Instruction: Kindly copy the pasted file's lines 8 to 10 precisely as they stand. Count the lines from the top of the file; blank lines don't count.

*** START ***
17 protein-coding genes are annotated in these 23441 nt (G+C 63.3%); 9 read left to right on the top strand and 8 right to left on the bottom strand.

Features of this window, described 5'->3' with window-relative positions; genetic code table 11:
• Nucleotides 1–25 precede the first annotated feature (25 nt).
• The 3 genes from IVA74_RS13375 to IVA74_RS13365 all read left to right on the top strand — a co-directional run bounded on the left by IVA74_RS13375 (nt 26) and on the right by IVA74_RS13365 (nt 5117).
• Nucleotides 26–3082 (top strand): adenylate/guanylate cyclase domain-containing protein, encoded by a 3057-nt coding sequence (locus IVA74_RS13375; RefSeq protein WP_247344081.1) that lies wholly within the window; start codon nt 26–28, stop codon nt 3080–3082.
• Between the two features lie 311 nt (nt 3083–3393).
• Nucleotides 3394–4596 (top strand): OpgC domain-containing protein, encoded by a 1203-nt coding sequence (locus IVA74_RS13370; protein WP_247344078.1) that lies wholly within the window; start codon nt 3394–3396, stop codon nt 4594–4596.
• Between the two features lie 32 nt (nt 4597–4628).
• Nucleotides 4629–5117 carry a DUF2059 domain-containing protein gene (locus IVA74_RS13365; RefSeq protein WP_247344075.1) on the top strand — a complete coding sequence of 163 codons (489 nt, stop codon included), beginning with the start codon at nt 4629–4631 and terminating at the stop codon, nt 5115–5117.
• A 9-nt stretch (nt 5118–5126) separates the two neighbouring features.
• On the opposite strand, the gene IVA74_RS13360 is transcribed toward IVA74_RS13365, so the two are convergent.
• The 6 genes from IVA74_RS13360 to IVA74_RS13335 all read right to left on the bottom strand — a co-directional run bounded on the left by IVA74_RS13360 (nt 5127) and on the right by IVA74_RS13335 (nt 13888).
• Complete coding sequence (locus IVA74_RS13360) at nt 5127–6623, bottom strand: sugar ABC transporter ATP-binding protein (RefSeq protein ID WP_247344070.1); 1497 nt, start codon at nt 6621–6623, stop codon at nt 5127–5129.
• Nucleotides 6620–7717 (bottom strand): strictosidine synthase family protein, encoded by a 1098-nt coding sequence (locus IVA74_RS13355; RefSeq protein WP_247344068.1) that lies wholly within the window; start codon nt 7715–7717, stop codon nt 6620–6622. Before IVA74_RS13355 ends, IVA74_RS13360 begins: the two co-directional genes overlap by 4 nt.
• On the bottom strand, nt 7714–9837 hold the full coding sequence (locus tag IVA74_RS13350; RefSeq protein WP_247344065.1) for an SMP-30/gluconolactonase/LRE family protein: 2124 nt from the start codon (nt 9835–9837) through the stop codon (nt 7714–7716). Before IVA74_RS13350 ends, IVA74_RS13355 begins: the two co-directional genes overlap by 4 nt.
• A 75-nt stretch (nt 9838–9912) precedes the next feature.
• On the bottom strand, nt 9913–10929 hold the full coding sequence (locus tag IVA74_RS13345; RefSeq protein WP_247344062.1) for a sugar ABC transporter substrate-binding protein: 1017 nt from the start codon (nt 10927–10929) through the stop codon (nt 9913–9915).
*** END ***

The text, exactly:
• Between the two features lie 32 nt (nt 4597–4628).
• Nucleotides 4629–5117 carry a DUF2059 domain-containing protein gene (locus IVA74_RS13365; RefSeq protein WP_247344075.1) on the top strand — a complete coding sequence of 163 codons (489 nt, stop codon included), beginning with the start codon at nt 4629–4631 and terminating at the stop codon, nt 5115–5117.
• A 9-nt stretch (nt 5118–5126) separates the two neighbouring features.